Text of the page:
Music Mondays - Warren Franklin and The Founding Fathers
Strange Warnings from Rose Elinor Dougall plays the long game. It sticks with me, and the more I listen to it, the more I uncover in it's dense layers. The bridge at 1:53 drones on in the best way possible. It gives way to a tambourine part I find myself pretending to play in my car. I can imagine someone in another car seeing this and thinking my air tambo playing is me pretended to shake dice, or worse. Still, I can't help it. Strange Warnings is put together perfectly.
It's July. Football, Etc., Foxing and my band are finishing up a tour to Canada. Besides a few bumps in the road, a strange show at a Chinese restaurant, a broken van window and other car trouble, the tour had gone well. We arrived at label owner, best bud and notorious gamer Keith Latinen's apartment in Michigan close to 5 AM. No matter. We know he's up. In fact we know we will up for the next few hours laughing and talking despite being exhausted. The next day, walking to a mysterious apartment pool I had know idea existed, Lindsay from Football says to me, "I never revise. Whatever I write stays. I don't care if it sucks." I admired that. I thought of how crappy songs i ended up loving turned out, and how that never exists for Football.
Everything they write must be gold from the start because the entire album is great. I can't wait to see them on the road again at Fest.
Lil' B ( The Based God) might be more committed to satire than any artist I can think of. Everything he does and says seems to be a deconstruction of the hip-hop genre, and it's only slightly more extreme than the reality of what he is making fun of. He has beats with so much bass (no pun intended) that they distort the entire song even at a low volume. There are constant shout out's to things that don't exist and over use of the word "swag." His lyrical content is violent, misogynistic and in the same breath he is promoting positivity and the love of life. Lil' B is ridiculous and it's brilliant.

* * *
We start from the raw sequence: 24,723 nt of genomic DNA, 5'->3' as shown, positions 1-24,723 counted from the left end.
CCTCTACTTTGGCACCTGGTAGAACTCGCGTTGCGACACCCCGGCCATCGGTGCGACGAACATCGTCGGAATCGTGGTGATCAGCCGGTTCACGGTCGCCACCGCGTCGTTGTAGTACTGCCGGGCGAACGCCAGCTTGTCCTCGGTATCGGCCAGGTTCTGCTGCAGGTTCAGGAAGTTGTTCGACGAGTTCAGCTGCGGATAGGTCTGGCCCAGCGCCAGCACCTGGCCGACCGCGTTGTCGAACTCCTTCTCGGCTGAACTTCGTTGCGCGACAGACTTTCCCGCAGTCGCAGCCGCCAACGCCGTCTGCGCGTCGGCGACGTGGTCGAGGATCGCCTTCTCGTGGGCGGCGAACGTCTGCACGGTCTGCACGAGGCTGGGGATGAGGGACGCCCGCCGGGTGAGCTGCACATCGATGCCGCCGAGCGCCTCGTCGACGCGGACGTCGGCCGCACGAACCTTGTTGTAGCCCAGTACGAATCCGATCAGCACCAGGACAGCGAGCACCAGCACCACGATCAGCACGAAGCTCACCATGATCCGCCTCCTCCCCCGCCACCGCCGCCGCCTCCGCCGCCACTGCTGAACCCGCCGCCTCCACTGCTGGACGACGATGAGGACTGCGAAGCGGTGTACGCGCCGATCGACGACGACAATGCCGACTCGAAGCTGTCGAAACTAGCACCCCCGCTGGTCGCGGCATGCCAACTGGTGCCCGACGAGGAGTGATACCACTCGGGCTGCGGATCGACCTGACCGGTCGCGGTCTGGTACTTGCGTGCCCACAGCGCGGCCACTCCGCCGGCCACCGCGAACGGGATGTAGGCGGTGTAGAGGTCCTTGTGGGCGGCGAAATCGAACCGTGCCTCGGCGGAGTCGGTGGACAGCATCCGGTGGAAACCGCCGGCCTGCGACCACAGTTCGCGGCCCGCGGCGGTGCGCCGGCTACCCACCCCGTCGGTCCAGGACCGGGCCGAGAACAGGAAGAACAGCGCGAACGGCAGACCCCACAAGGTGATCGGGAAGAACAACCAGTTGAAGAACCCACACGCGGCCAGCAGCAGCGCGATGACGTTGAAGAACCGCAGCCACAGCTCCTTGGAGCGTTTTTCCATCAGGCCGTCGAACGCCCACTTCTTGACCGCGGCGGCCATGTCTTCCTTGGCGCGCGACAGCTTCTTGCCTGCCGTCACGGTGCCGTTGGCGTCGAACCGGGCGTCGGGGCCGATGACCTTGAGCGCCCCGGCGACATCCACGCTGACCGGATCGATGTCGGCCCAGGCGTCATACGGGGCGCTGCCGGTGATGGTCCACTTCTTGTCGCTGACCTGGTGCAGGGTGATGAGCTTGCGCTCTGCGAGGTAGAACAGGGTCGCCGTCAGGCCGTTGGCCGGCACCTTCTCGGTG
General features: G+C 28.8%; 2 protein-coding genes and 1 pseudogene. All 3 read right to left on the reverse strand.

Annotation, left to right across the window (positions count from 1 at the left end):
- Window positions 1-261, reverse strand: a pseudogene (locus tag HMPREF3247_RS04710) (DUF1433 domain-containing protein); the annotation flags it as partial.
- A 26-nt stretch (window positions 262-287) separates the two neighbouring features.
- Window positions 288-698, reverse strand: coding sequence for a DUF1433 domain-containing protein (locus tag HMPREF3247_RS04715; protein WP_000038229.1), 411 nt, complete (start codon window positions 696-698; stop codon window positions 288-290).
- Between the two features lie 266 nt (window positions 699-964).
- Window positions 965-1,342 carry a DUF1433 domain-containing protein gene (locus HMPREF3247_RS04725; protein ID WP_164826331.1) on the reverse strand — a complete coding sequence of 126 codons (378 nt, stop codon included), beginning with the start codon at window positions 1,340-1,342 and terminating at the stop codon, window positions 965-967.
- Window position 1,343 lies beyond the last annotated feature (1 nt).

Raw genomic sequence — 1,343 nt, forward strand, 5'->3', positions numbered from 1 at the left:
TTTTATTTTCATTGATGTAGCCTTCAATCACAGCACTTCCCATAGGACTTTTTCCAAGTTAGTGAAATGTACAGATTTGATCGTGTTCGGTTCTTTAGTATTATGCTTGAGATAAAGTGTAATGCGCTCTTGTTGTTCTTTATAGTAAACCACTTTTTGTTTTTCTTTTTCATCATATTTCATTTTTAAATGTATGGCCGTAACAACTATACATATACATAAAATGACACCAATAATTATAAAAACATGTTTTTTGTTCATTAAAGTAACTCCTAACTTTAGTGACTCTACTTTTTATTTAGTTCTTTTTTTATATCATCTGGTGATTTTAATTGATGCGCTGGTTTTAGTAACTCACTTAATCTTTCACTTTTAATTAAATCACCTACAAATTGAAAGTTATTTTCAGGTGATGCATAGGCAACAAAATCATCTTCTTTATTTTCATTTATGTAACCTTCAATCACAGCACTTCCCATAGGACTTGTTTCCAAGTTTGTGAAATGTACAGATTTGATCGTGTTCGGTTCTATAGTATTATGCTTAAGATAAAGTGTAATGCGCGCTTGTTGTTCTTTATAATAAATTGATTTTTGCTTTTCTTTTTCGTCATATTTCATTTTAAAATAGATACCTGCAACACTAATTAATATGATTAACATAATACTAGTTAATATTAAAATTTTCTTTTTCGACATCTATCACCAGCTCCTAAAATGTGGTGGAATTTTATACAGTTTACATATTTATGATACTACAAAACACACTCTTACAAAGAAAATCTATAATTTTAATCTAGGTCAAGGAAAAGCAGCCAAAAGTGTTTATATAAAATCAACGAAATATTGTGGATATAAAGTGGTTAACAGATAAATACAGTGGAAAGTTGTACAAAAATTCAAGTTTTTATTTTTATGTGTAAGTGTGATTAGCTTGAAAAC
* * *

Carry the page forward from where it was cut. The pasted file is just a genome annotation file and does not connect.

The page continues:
Just when I thought I understood Lil' B, he hit me with a serious song "Age of Information," and it turns out he is talented and thoughtful. The second verse of this song [starting at 2:00] is one of my favorite verses in hip-hop period. The line "honestly asking Google about things I should learn about" is amazing to me. Before Lil' B put this song out he said, "I'm above rap." He was right.
Every week that Keith was writing this record I got a new email containing new lyrics to a new Empire song, and every week I was treated to Keith's most interesting, descriptive and personal lyrics to date. I thought Keith was a great writer before we even met. The first time I thought this was upon hearing the line "she never faced a fear quite as sharp, but her sister did and it broke her heart."
Now Keith and I have a long history; a history as long as it's taken them to write this dang second full length. I can assure you that when it does drop it will be worth the wait. This was an important record for Keith and Cathy to finish on their own time and on their own terms. Judging from what I have heard, you guys will have a new emo classic on your hands in 2014.
Next Up is Jeff Takacs of Rocket Fuel Podcast! Going to Fest this year? Head over to his site to hear his special episode on all things Fest 12 related!